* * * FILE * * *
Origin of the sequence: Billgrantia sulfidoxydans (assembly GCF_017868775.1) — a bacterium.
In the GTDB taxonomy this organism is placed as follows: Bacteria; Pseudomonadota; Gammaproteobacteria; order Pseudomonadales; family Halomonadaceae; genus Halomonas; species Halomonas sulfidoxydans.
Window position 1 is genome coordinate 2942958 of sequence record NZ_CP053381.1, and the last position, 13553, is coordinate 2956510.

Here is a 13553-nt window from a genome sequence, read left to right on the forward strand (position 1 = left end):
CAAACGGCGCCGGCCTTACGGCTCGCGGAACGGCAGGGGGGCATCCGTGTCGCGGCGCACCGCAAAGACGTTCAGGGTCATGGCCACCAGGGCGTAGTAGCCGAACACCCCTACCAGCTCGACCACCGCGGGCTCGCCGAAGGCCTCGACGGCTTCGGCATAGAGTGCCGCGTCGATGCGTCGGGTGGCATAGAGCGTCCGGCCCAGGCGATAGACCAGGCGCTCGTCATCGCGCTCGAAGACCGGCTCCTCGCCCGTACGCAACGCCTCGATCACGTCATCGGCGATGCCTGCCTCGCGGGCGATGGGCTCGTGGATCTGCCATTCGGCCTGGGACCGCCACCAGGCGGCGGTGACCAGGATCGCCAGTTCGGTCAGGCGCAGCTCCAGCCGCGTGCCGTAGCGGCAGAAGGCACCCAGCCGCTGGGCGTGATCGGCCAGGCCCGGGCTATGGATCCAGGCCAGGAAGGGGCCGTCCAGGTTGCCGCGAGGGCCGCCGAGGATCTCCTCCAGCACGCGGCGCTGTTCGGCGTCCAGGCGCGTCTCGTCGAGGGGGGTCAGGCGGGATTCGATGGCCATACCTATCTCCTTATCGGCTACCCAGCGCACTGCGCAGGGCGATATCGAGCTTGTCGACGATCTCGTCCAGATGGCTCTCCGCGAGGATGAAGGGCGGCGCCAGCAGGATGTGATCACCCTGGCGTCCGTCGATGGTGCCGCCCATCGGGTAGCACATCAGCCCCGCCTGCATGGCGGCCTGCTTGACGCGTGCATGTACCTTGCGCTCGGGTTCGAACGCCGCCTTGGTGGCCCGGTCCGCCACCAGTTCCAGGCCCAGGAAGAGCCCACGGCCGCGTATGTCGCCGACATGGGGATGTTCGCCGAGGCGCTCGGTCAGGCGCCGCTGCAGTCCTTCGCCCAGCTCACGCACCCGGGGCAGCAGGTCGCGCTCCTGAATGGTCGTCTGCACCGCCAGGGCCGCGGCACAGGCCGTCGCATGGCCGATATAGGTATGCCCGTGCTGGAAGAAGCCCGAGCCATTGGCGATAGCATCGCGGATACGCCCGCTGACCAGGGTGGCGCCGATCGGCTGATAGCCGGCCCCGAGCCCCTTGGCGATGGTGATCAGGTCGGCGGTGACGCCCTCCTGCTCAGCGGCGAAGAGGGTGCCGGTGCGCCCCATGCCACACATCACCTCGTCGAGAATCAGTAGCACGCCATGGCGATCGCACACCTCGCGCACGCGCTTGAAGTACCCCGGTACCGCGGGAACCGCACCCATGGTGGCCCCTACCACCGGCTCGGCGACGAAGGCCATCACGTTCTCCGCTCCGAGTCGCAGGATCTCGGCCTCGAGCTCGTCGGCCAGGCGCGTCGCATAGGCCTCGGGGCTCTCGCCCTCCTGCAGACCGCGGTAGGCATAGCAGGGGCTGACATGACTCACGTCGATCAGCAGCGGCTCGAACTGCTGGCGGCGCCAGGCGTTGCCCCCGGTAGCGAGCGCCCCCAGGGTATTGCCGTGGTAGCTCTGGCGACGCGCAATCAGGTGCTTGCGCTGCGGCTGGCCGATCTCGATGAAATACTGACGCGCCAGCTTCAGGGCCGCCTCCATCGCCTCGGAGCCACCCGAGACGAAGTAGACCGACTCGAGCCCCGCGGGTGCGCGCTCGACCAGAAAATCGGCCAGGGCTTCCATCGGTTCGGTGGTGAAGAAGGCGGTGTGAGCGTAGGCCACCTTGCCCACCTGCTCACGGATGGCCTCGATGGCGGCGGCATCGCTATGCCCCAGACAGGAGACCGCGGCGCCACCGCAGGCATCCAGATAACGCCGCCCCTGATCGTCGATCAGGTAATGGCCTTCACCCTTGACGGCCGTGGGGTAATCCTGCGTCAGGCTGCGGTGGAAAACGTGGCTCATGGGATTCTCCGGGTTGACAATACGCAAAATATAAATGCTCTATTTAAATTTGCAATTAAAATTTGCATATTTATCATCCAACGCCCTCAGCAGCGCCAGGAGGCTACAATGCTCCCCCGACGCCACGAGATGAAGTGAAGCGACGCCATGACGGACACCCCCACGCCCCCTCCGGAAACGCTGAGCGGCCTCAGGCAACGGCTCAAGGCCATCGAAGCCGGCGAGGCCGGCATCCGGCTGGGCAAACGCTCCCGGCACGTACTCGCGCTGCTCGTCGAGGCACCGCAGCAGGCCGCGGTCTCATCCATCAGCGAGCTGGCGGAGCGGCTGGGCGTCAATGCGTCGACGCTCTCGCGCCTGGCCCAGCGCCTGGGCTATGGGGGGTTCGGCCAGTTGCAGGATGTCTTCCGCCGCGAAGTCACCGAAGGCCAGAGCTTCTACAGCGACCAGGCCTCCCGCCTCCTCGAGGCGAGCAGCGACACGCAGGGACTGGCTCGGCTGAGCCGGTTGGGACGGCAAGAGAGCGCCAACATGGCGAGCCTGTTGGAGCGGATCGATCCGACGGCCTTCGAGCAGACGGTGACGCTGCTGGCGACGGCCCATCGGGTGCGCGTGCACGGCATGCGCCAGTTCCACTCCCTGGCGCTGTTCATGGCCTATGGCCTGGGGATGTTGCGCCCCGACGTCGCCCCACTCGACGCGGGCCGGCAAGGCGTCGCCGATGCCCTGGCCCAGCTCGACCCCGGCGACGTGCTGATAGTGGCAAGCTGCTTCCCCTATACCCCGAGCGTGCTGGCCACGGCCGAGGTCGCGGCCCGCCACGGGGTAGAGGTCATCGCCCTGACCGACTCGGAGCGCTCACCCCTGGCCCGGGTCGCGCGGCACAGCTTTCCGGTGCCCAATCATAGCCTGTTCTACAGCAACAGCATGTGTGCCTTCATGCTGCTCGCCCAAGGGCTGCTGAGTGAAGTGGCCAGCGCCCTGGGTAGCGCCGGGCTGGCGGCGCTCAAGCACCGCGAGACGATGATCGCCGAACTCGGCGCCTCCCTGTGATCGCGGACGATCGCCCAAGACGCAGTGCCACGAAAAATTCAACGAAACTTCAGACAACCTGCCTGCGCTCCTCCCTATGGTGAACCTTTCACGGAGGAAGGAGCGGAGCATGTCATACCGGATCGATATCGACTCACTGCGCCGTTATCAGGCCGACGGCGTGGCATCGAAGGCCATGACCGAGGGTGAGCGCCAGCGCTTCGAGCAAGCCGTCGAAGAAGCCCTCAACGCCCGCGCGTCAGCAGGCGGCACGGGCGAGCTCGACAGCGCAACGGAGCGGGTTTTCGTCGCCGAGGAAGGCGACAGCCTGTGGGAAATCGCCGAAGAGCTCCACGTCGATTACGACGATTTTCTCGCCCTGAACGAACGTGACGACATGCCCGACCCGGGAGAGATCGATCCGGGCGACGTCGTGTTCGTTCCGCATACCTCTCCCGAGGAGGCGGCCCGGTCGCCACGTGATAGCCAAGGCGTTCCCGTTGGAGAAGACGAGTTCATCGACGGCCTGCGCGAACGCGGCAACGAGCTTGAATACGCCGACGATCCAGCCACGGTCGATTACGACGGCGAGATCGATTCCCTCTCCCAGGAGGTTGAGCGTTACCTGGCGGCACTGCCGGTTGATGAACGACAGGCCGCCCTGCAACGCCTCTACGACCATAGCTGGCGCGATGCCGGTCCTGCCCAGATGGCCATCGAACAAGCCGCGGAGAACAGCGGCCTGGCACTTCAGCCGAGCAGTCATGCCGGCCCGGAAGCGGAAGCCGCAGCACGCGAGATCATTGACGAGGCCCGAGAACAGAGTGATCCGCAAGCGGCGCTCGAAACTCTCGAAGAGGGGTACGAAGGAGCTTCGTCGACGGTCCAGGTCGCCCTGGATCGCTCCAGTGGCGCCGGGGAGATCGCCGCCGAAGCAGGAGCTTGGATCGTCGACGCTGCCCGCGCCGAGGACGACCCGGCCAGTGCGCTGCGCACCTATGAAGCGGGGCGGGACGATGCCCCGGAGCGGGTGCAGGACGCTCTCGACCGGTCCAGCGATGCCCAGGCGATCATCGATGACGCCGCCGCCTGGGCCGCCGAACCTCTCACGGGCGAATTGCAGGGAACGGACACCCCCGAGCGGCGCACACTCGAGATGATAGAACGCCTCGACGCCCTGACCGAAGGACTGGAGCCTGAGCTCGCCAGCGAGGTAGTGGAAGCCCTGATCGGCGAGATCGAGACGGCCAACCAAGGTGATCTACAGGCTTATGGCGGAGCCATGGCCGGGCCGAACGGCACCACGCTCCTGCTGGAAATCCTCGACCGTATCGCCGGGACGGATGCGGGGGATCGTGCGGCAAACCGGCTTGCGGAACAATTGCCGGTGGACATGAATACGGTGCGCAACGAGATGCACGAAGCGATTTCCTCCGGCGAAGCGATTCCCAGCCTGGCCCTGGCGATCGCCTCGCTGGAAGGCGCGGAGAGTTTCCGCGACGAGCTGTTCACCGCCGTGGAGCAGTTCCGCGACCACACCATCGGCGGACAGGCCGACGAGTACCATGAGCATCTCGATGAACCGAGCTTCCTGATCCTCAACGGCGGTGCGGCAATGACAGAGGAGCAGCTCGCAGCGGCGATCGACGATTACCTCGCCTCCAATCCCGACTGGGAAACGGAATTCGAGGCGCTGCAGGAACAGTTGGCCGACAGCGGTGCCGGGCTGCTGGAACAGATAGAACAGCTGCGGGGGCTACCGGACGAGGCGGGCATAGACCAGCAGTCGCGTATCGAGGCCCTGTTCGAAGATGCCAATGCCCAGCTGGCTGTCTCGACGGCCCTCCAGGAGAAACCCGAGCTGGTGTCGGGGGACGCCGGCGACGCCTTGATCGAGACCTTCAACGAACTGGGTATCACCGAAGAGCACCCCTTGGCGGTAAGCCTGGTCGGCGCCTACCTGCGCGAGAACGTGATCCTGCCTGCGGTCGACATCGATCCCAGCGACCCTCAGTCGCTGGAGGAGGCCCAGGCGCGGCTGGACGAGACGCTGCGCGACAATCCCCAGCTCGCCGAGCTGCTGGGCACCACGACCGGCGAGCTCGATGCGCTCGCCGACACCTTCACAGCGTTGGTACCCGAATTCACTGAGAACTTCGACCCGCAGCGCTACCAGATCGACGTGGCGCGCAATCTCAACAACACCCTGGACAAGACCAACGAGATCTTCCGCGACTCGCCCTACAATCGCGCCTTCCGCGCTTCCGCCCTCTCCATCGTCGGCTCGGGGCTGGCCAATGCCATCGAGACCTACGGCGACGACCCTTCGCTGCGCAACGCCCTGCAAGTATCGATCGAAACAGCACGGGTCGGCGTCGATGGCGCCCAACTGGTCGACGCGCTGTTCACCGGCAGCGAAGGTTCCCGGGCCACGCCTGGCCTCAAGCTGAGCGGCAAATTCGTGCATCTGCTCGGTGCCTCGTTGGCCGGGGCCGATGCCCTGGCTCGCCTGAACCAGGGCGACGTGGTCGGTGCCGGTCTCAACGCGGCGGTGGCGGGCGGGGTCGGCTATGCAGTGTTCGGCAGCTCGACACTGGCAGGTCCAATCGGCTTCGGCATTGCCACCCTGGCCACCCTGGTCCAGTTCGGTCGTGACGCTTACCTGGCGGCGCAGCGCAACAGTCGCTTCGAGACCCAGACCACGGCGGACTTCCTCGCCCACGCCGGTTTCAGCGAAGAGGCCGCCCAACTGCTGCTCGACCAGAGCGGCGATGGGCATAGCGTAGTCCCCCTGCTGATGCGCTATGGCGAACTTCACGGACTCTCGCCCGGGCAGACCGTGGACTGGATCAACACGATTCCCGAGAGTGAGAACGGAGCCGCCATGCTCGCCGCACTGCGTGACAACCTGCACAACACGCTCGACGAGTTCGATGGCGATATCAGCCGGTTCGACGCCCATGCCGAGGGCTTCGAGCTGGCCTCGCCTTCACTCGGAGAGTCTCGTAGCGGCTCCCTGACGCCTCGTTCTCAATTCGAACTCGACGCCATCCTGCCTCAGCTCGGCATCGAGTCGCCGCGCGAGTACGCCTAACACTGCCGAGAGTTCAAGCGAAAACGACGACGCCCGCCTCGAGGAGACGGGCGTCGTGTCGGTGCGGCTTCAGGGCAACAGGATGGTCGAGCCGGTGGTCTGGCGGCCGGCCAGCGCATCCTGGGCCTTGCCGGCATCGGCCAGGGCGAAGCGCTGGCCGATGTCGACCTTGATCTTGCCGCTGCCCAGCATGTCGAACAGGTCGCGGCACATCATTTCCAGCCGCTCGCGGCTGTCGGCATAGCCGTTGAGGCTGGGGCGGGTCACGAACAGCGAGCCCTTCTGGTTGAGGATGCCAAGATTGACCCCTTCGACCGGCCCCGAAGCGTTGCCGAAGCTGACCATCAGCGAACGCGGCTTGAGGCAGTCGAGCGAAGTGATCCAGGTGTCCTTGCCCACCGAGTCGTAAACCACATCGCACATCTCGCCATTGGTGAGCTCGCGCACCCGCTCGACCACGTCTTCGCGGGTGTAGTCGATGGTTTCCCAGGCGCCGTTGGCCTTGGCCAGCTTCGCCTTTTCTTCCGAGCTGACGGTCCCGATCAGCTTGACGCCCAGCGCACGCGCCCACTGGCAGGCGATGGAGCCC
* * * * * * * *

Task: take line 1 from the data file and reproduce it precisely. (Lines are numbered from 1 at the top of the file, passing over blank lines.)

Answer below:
Origin of the sequence: Billgrantia sulfidoxydans (assembly GCF_017868775.1) — a bacterium.